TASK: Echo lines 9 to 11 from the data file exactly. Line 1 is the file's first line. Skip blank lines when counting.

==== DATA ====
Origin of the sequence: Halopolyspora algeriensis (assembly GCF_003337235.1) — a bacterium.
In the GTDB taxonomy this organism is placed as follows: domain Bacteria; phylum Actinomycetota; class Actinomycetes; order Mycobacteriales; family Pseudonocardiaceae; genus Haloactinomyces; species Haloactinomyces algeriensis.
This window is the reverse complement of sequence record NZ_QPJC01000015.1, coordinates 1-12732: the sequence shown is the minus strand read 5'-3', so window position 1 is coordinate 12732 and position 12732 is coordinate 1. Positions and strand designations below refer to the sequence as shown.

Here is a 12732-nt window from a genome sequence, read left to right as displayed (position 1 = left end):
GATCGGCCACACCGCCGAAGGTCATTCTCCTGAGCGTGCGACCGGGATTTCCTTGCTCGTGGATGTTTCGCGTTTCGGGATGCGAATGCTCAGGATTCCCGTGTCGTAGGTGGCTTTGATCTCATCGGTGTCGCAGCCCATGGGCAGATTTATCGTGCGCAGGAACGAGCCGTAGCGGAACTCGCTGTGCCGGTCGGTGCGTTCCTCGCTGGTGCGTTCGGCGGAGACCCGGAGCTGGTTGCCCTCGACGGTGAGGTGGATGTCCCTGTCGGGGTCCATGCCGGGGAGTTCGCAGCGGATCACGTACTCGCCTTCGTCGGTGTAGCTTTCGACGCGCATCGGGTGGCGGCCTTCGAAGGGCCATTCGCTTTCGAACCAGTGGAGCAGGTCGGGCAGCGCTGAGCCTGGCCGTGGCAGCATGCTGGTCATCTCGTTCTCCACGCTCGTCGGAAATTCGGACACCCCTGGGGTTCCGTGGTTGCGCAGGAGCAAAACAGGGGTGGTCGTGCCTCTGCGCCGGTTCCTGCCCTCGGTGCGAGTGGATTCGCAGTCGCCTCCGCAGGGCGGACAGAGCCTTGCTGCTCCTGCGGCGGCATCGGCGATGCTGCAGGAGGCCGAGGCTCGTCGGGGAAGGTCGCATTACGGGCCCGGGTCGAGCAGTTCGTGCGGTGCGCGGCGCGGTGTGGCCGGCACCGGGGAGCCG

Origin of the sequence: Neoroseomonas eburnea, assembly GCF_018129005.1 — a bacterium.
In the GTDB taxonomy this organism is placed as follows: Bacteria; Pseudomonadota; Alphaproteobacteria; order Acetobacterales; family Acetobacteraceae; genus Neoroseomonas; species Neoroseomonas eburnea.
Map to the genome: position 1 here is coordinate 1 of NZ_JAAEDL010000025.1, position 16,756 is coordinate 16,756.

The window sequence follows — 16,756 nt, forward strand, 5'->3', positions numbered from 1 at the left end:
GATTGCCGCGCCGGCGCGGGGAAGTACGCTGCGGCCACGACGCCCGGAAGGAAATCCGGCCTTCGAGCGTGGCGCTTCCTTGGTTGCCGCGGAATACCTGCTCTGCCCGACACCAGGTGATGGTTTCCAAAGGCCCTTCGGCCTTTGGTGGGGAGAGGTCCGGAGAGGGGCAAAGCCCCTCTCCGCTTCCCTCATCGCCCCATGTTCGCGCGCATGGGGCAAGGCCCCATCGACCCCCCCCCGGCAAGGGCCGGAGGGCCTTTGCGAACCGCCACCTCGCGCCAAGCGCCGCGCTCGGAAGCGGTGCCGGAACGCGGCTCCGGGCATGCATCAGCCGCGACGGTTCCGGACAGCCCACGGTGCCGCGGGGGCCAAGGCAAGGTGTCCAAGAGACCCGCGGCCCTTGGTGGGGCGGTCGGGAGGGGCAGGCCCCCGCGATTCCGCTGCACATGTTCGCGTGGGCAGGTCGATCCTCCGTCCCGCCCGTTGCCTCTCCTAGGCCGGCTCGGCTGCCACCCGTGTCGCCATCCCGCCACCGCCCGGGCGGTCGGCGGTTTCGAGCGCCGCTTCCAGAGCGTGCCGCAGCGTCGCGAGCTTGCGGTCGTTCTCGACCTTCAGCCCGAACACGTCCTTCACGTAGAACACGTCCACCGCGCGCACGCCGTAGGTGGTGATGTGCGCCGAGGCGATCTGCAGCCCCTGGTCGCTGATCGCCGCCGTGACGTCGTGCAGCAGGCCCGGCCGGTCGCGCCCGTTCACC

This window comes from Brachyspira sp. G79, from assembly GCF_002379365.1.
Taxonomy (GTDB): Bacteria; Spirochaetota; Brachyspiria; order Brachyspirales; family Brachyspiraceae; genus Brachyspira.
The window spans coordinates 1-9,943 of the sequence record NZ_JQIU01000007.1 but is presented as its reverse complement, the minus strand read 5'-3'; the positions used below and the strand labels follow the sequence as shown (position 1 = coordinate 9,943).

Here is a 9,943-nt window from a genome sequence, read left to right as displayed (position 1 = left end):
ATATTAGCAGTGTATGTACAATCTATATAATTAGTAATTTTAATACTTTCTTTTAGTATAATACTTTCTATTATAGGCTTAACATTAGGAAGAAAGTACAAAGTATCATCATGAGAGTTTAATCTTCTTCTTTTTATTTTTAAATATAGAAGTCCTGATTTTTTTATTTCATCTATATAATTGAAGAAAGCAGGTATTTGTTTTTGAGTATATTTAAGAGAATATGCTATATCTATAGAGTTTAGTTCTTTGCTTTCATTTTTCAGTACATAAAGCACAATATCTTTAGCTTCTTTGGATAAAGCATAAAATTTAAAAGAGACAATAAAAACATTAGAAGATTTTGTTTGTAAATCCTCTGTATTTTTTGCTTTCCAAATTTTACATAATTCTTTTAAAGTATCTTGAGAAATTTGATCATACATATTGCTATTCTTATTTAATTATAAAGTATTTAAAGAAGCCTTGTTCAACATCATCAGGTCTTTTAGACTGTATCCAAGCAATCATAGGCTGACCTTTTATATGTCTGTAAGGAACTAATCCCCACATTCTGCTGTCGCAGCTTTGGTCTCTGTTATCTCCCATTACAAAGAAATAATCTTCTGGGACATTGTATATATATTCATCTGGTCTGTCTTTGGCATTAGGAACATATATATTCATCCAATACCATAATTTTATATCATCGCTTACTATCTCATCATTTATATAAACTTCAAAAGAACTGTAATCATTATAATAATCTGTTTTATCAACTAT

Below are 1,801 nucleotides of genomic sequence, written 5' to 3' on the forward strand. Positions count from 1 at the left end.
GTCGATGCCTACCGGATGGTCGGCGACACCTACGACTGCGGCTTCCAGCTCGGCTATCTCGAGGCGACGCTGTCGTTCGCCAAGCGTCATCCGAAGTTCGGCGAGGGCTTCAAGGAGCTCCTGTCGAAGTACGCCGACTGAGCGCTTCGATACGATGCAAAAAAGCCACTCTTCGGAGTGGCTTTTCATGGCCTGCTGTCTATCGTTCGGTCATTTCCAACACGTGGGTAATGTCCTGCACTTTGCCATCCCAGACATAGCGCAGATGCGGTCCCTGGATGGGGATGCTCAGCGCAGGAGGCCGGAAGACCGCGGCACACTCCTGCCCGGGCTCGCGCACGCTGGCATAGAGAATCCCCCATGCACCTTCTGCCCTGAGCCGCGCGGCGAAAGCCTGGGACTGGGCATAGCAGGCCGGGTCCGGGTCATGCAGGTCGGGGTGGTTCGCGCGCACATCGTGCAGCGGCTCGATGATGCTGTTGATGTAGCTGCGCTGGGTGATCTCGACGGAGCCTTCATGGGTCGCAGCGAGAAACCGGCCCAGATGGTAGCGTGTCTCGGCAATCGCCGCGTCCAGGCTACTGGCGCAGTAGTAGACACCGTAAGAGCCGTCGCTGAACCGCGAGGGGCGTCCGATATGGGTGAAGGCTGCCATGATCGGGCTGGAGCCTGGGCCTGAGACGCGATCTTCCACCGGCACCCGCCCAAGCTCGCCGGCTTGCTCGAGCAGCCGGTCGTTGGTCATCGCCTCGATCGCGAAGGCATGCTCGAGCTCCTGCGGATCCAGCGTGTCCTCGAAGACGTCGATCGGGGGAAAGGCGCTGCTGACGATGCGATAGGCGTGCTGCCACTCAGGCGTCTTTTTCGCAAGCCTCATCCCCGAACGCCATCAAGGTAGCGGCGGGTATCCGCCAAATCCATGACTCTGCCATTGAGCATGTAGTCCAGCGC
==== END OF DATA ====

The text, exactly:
The window sequence follows — 16,756 nt, forward strand, 5'->3', positions numbered from 1 at the left end:
GATTGCCGCGCCGGCGCGGGGAAGTACGCTGCGGCCACGACGCCCGGAAGGAAATCCGGCCTTCGAGCGTGGCGCTTCCTTGGTTGCCGCGGAATACCTGCTCTGCCCGACACCAGGTGATGGTTTCCAAAGGCCCTTCGGCCTTTGGTGGGGAGAGGTCCGGAGAGGGGCAAAGCCCCTCTCCGCTTCCCTCATCGCCCCATGTTCGCGCGCATGGGGCAAGGCCCCATCGACCCCCCCCCGGCAAGGGCCGGAGGGCCTTTGCGAACCGCCACCTCGCGCCAAGCGCCGCGCTCGGAAGCGGTGCCGGAACGCGGCTCCGGGCATGCATCAGCCGCGACGGTTCCGGACAGCCCACGGTGCCGCGGGGGCCAAGGCAAGGTGTCCAAGAGACCCGCGGCCCTTGGTGGGGCGGTCGGGAGGGGCAGGCCCCCGCGATTCCGCTGCACATGTTCGCGTGGGCAGGTCGATCCTCCGTCCCGCCCGTTGCCTCTCCTAGGCCGGCTCGGCTGCCACCCGTGTCGCCATCCCGCCACCGCCCGGGCGGTCGGCGGTTTCGAGCGCCGCTTCCAGAGCGTGCCGCAGCGTCGCGAGCTTGCGGTCGTTCTCGACCTTCAGCCCGAACACGTCCTTCACGTAGAACACGTCCACCGCGCGCACGCCGTAGGTGGTGATGTGCGCCGAGGCGATCTGCAGCCCCTGGTCGCTGATCGCCGCCGTGACGTCGTGCAGCAGGCCCGGCCGGTCGCGCCCGTTCACC

This window comes from Brachyspira sp. G79, from assembly GCF_002379365.1.